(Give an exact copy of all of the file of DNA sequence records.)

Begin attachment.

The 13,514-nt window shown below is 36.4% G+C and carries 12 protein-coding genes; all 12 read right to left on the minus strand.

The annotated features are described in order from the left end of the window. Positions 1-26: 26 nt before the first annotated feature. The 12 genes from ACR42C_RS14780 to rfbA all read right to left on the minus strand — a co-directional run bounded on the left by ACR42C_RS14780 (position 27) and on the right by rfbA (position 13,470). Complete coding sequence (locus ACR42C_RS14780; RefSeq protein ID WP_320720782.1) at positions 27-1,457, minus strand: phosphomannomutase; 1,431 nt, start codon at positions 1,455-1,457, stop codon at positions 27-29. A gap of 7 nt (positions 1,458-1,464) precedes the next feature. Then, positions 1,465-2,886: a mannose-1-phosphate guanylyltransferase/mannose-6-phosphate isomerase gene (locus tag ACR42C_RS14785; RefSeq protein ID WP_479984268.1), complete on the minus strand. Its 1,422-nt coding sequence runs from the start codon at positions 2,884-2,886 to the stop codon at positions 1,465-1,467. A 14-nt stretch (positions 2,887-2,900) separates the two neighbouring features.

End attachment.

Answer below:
The 13,514-nt window shown below is 36.4% G+C and carries 12 protein-coding genes; all 12 read right to left on the minus strand.

The annotated features are described in order from the left end of the window. Positions 1-26: 26 nt before the first annotated feature. The 12 genes from ACR42C_RS14780 to rfbA all read right to left on the minus strand — a co-directional run bounded on the left by ACR42C_RS14780 (position 27) and on the right by rfbA (position 13,470). Complete coding sequence (locus ACR42C_RS14780; RefSeq protein ID WP_320720782.1) at positions 27-1,457, minus strand: phosphomannomutase; 1,431 nt, start codon at positions 1,455-1,457, stop codon at positions 27-29. A gap of 7 nt (positions 1,458-1,464) precedes the next feature. Then, positions 1,465-2,886: a mannose-1-phosphate guanylyltransferase/mannose-6-phosphate isomerase gene (locus tag ACR42C_RS14785; RefSeq protein ID WP_479984268.1), complete on the minus strand. Its 1,422-nt coding sequence runs from the start codon at positions 2,884-2,886 to the stop codon at positions 1,465-1,467. A 14-nt stretch (positions 2,887-2,900) separates the two neighbouring features.